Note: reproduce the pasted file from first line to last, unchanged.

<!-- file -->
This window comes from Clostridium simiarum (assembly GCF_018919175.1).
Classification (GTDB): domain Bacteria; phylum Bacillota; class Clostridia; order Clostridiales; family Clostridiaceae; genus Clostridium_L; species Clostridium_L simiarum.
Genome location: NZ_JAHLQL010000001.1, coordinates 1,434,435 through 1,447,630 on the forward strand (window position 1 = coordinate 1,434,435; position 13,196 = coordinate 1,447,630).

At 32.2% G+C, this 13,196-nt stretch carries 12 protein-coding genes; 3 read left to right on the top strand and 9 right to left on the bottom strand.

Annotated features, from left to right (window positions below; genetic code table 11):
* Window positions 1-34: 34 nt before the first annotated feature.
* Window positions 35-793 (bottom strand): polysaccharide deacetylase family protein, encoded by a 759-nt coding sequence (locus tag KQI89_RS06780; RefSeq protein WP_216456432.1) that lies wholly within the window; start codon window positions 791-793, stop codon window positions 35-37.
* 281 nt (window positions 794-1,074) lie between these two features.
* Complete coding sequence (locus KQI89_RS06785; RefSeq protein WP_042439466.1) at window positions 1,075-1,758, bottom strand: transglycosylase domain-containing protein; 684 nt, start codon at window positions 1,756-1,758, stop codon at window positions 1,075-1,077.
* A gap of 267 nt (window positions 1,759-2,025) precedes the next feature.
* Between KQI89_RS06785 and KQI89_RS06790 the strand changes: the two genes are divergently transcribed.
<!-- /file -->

This window comes from Clostridium simiarum (assembly GCF_018919175.1).
Classification (GTDB): domain Bacteria; phylum Bacillota; class Clostridia; order Clostridiales; family Clostridiaceae; genus Clostridium_L; species Clostridium_L simiarum.
Genome location: NZ_JAHLQL010000001.1, coordinates 1,434,435 through 1,447,630 on the forward strand (window position 1 = coordinate 1,434,435; position 13,196 = coordinate 1,447,630).

At 32.2% G+C, this 13,196-nt stretch carries 12 protein-coding genes; 3 read left to right on the top strand and 9 right to left on the bottom strand.

Annotated features, from left to right (window positions below; genetic code table 11):
* Window positions 1-34: 34 nt before the first annotated feature.
* Window positions 35-793 (bottom strand): polysaccharide deacetylase family protein, encoded by a 759-nt coding sequence (locus tag KQI89_RS06780; RefSeq protein WP_216456432.1) that lies wholly within the window; start codon window positions 791-793, stop codon window positions 35-37.
* 281 nt (window positions 794-1,074) lie between these two features.
* Complete coding sequence (locus KQI89_RS06785; RefSeq protein WP_042439466.1) at window positions 1,075-1,758, bottom strand: transglycosylase domain-containing protein; 684 nt, start codon at window positions 1,756-1,758, stop codon at window positions 1,075-1,077.
* A gap of 267 nt (window positions 1,759-2,025) precedes the next feature.
* Between KQI89_RS06785 and KQI89_RS06790 the strand changes: the two genes are divergently transcribed.